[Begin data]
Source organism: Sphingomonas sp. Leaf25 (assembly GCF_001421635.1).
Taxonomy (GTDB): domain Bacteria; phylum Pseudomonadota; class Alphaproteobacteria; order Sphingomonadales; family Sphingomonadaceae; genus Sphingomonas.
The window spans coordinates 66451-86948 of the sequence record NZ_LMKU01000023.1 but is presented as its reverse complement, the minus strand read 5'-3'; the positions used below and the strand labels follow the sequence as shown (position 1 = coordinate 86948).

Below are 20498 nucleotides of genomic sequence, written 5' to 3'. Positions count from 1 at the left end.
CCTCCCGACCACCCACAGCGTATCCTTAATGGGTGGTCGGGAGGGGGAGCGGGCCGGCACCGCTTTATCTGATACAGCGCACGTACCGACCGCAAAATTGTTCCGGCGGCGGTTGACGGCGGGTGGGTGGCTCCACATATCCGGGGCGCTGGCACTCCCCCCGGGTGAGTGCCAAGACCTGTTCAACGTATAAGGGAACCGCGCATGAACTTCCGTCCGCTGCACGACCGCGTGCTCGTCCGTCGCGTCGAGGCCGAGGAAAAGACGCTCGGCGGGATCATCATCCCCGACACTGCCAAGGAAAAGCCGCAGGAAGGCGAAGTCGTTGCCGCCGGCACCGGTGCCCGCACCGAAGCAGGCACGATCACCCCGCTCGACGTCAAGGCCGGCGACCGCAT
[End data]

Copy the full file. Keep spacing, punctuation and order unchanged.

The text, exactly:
Source organism: Sphingomonas sp. Leaf25 (assembly GCF_001421635.1).
Taxonomy (GTDB): domain Bacteria; phylum Pseudomonadota; class Alphaproteobacteria; order Sphingomonadales; family Sphingomonadaceae; genus Sphingomonas.
The window spans coordinates 66451-86948 of the sequence record NZ_LMKU01000023.1 but is presented as its reverse complement, the minus strand read 5'-3'; the positions used below and the strand labels follow the sequence as shown (position 1 = coordinate 86948).

Below are 20498 nucleotides of genomic sequence, written 5' to 3'. Positions count from 1 at the left end.
CCTCCCGACCACCCACAGCGTATCCTTAATGGGTGGTCGGGAGGGGGAGCGGGCCGGCACCGCTTTATCTGATACAGCGCACGTACCGACCGCAAAATTGTTCCGGCGGCGGTTGACGGCGGGTGGGTGGCTCCACATATCCGGGGCGCTGGCACTCCCCCCGGGTGAGTGCCAAGACCTGTTCAACGTATAAGGGAACCGCGCATGAACTTCCGTCCGCTGCACGACCGCGTGCTCGTCCGTCGCGTCGAGGCCGAGGAAAAGACGCTCGGCGGGATCATCATCCCCGACACTGCCAAGGAAAAGCCGCAGGAAGGCGAAGTCGTTGCCGCCGGCACCGGTGCCCGCACCGAAGCAGGCACGATCACCCCGCTCGACGTCAAGGCCGGCGACCGCAT